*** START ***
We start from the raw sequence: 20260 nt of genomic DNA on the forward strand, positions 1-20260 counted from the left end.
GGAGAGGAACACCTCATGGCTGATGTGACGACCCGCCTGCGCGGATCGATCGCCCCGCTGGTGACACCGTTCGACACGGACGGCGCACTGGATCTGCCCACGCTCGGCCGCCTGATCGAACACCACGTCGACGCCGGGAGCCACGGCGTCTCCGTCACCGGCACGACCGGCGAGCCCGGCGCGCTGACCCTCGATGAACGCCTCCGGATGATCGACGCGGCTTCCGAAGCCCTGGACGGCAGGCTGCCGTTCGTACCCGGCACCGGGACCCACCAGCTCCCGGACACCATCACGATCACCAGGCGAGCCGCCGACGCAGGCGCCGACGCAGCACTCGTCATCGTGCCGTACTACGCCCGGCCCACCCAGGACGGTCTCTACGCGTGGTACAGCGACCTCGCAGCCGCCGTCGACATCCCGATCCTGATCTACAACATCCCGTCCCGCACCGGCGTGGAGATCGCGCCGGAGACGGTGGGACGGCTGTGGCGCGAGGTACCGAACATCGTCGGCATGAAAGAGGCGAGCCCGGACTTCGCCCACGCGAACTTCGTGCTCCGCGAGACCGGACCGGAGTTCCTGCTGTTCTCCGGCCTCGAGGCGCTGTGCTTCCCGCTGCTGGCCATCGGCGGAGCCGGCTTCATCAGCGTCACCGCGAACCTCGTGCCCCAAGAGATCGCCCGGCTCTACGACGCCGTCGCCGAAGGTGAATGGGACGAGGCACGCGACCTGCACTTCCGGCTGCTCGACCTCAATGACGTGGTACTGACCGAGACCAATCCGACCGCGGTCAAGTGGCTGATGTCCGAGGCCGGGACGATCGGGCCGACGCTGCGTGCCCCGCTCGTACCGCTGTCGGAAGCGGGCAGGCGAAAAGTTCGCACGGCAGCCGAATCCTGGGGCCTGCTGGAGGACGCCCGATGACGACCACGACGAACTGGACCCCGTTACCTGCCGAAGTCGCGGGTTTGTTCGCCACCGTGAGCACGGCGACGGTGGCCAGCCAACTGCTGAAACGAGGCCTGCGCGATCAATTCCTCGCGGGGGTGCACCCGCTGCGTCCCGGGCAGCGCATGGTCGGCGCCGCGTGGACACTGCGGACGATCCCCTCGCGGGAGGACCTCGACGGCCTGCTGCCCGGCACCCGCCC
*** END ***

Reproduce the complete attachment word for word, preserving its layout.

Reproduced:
We start from the raw sequence: 20260 nt of genomic DNA on the forward strand, positions 1-20260 counted from the left end.
GGAGAGGAACACCTCATGGCTGATGTGACGACCCGCCTGCGCGGATCGATCGCCCCGCTGGTGACACCGTTCGACACGGACGGCGCACTGGATCTGCCCACGCTCGGCCGCCTGATCGAACACCACGTCGACGCCGGGAGCCACGGCGTCTCCGTCACCGGCACGACCGGCGAGCCCGGCGCGCTGACCCTCGATGAACGCCTCCGGATGATCGACGCGGCTTCCGAAGCCCTGGACGGCAGGCTGCCGTTCGTACCCGGCACCGGGACCCACCAGCTCCCGGACACCATCACGATCACCAGGCGAGCCGCCGACGCAGGCGCCGACGCAGCACTCGTCATCGTGCCGTACTACGCCCGGCCCACCCAGGACGGTCTCTACGCGTGGTACAGCGACCTCGCAGCCGCCGTCGACATCCCGATCCTGATCTACAACATCCCGTCCCGCACCGGCGTGGAGATCGCGCCGGAGACGGTGGGACGGCTGTGGCGCGAGGTACCGAACATCGTCGGCATGAAAGAGGCGAGCCCGGACTTCGCCCACGCGAACTTCGTGCTCCGCGAGACCGGACCGGAGTTCCTGCTGTTCTCCGGCCTCGAGGCGCTGTGCTTCCCGCTGCTGGCCATCGGCGGAGCCGGCTTCATCAGCGTCACCGCGAACCTCGTGCCCCAAGAGATCGCCCGGCTCTACGACGCCGTCGCCGAAGGTGAATGGGACGAGGCACGCGACCTGCACTTCCGGCTGCTCGACCTCAATGACGTGGTACTGACCGAGACCAATCCGACCGCGGTCAAGTGGCTGATGTCCGAGGCCGGGACGATCGGGCCGACGCTGCGTGCCCCGCTCGTACCGCTGTCGGAAGCGGGCAGGCGAAAAGTTCGCACGGCAGCCGAATCCTGGGGCCTGCTGGAGGACGCCCGATGACGACCACGACGAACTGGACCCCGTTACCTGCCGAAGTCGCGGGTTTGTTCGCCACCGTGAGCACGGCGACGGTGGCCAGCCAACTGCTGAAACGAGGCCTGCGCGATCAATTCCTCGCGGGGGTGCACCCGCTGCGTCCCGGGCAGCGCATGGTCGGCGCCGCGTGGACACTGCGGACGATCCCCTCGCGGGAGGACCTCGACGGCCTGCTGCCCGGCACCCGCCC